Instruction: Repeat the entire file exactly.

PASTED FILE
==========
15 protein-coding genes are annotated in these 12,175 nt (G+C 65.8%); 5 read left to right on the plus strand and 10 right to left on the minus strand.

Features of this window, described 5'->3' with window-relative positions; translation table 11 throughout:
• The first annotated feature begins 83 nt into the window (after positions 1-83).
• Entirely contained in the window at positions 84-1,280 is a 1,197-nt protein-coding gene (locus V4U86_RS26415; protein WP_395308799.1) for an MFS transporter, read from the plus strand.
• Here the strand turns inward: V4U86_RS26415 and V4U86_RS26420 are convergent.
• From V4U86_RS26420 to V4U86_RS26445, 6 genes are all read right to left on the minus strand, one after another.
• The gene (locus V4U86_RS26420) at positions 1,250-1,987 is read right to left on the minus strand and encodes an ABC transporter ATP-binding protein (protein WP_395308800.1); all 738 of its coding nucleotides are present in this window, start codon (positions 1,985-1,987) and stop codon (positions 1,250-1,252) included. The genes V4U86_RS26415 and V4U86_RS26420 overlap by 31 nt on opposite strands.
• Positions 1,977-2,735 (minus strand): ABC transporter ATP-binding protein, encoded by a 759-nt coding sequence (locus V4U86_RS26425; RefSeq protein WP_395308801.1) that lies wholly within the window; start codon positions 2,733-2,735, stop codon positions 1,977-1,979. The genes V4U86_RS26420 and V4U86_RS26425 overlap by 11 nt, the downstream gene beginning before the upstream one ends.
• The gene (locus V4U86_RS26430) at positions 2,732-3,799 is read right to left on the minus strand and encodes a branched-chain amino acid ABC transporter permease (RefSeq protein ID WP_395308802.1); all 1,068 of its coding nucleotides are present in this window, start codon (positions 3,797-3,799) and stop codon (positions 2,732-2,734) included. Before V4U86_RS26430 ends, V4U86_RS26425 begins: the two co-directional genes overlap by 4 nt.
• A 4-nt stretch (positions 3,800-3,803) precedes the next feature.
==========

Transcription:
15 protein-coding genes are annotated in these 12,175 nt (G+C 65.8%); 5 read left to right on the plus strand and 10 right to left on the minus strand.

Features of this window, described 5'->3' with window-relative positions; translation table 11 throughout:
• The first annotated feature begins 83 nt into the window (after positions 1-83).
• Entirely contained in the window at positions 84-1,280 is a 1,197-nt protein-coding gene (locus V4U86_RS26415; protein WP_395308799.1) for an MFS transporter, read from the plus strand.
• Here the strand turns inward: V4U86_RS26415 and V4U86_RS26420 are convergent.
• From V4U86_RS26420 to V4U86_RS26445, 6 genes are all read right to left on the minus strand, one after another.
• The gene (locus V4U86_RS26420) at positions 1,250-1,987 is read right to left on the minus strand and encodes an ABC transporter ATP-binding protein (protein WP_395308800.1); all 738 of its coding nucleotides are present in this window, start codon (positions 1,985-1,987) and stop codon (positions 1,250-1,252) included. The genes V4U86_RS26415 and V4U86_RS26420 overlap by 31 nt on opposite strands.
• Positions 1,977-2,735 (minus strand): ABC transporter ATP-binding protein, encoded by a 759-nt coding sequence (locus V4U86_RS26425; RefSeq protein WP_395308801.1) that lies wholly within the window; start codon positions 2,733-2,735, stop codon positions 1,977-1,979. The genes V4U86_RS26420 and V4U86_RS26425 overlap by 11 nt, the downstream gene beginning before the upstream one ends.
• The gene (locus V4U86_RS26430) at positions 2,732-3,799 is read right to left on the minus strand and encodes a branched-chain amino acid ABC transporter permease (RefSeq protein ID WP_395308802.1); all 1,068 of its coding nucleotides are present in this window, start codon (positions 3,797-3,799) and stop codon (positions 2,732-2,734) included. Before V4U86_RS26430 ends, V4U86_RS26425 begins: the two co-directional genes overlap by 4 nt.
• A 4-nt stretch (positions 3,800-3,803) precedes the next feature.